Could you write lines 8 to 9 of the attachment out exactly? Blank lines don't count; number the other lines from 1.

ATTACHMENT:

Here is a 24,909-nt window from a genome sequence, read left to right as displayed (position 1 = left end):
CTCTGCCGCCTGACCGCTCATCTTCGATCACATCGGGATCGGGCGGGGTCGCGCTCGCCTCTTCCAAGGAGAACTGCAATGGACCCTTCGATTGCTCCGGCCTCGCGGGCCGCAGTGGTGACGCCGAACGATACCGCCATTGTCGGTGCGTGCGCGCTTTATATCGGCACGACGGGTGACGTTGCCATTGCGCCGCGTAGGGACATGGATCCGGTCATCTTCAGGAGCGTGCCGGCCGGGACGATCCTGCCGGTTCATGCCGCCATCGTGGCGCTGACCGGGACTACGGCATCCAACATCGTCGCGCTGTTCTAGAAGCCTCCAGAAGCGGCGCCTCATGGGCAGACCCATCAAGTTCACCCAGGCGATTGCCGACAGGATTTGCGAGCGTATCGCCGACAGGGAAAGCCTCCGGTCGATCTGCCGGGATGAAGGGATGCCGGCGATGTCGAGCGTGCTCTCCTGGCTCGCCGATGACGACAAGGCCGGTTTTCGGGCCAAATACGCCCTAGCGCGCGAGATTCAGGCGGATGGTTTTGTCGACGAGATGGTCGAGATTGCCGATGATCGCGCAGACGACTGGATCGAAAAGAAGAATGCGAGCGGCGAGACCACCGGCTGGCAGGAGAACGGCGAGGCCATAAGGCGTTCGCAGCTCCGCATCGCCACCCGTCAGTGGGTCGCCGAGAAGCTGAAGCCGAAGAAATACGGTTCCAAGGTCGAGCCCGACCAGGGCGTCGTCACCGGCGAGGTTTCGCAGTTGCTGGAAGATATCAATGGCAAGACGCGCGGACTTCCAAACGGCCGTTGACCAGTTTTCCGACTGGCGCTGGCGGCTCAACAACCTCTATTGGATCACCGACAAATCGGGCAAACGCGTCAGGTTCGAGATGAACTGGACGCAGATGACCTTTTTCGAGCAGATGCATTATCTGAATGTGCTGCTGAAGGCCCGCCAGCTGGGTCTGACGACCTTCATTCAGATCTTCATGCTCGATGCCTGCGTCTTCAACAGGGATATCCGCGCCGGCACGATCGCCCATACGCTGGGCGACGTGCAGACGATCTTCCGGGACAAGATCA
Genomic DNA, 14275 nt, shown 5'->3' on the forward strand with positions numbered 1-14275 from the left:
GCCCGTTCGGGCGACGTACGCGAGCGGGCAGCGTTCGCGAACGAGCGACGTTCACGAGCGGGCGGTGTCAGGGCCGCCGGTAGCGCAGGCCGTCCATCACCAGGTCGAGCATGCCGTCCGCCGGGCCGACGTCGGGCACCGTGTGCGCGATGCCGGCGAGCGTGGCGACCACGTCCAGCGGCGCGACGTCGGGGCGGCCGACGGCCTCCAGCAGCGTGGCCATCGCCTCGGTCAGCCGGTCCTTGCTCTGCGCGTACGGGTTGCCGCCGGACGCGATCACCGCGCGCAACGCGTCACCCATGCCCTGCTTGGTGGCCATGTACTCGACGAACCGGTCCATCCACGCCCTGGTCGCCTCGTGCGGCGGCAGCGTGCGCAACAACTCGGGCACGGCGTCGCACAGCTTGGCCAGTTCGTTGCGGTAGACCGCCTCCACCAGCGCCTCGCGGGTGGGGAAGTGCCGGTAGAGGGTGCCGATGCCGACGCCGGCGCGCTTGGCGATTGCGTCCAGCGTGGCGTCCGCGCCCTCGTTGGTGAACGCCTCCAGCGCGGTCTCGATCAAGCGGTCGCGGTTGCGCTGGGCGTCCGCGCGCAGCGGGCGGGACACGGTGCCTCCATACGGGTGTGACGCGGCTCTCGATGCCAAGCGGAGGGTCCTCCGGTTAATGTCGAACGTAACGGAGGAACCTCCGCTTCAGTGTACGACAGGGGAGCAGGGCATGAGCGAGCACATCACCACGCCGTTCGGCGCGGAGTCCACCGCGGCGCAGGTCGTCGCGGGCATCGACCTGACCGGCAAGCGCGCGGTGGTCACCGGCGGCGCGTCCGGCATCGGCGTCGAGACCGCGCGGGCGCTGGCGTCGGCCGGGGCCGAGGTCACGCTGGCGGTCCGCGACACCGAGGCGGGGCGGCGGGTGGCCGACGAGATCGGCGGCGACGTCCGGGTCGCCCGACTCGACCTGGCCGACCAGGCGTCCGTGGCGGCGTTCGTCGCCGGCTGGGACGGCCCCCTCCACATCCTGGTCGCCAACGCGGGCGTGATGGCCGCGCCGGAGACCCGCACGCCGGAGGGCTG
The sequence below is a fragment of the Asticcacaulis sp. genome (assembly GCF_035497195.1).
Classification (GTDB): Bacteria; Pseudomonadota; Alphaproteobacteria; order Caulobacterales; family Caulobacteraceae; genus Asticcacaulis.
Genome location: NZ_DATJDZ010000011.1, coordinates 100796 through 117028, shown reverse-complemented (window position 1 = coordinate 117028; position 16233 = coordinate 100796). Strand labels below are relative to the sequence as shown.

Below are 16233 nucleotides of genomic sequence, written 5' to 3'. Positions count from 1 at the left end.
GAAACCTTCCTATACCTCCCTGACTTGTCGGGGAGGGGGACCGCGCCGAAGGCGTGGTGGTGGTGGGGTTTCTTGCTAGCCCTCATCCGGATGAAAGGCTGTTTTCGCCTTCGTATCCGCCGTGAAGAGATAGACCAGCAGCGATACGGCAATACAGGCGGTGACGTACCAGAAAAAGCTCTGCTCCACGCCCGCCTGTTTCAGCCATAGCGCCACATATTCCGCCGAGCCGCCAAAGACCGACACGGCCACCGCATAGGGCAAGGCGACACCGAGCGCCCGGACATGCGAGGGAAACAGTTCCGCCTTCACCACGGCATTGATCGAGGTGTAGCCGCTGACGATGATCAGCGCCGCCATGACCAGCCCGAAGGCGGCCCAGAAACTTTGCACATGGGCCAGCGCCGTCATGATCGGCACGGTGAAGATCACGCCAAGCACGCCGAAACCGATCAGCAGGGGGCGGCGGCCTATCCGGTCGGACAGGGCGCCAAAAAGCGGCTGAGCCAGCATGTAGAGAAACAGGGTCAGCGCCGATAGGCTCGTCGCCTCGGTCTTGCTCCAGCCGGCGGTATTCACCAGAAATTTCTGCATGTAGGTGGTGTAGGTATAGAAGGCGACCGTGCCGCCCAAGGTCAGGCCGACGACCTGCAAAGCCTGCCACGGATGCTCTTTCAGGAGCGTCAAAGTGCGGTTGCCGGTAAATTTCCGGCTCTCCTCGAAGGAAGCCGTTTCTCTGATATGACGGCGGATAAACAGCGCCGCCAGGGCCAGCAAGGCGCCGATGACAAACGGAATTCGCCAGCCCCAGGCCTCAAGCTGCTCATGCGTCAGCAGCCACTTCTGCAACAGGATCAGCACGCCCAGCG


Below are 16233 nucleotides of genomic sequence, written 5' to 3'. Positions count from 1 at the left end.
GAAACCTTCCTATACCTCCCTGACTTGTCGGGGAGGGGGACCGCGCCGAAGGCGTGGTGGTGGTGGGGTTTCTTGCTAGCCCTCATCCGGATGAAAGGCTGTTTTCGCCTTCGTATCCGCCGTGAAGAGATAGACCAGCAGCGATACGGCAATACAGGCGGTGACGTACCAGAAAAAGCTCTGCTCCACGCCCGCCTGTTTCAGCCATAGCGCCACATATTCCGCCGAGCCGCCAAAGACCGACACGGCCACCGCATAGGGCAAGGCGACACCGAGCGCCCGGACATGCGAGGGAAACAGTTCCGCCTTCACCACGGCATTGATCGAGGTGTAGCCGCTGACGATGATCAGCGCCGCCATGACCAGCCCGAAGGCGGCCCAGAAACTTTGCACATGGGCCAGCGCCGTCATGATCGGCACGGTGAAGATCACGCCAAGCACGCCGAAACCGATCAGCAGGGGGCGGCGGCCTATCCGGTCGGACAGGGCGCCAAAAAGCGGCTGAGCCAGCATGTAGAGAAACAGGGTCAGCGCCGATAGGCTCGTCGCCTCGGTCTTGCTCCAGCCGGCGGTATTCACCAGAAATTTCTGCATGTAGGTGGTGTAGGTATAGAAGGCGACCGTGCCGCCCAAGGTCAGGCCGACGACCTGCAAAGCCTGCCACGGATGCTCTTTCAGGAGCGTCAAAGTGCGGTTGCCGGTAAATTTCCGGCTCTCCTCGAAGGAAGCCGTTTCTCTGATATGACGGCGGATAAACAGCGCCGCCAGGGCCAGCAAGGCGCCGATGACAAACGGAATTCGCCAGCCCCAGGCCTCAAGCTGCTCATGCGTCAGCAGCCACTTCTGCAACAGGATCAGCACGCCCAGCG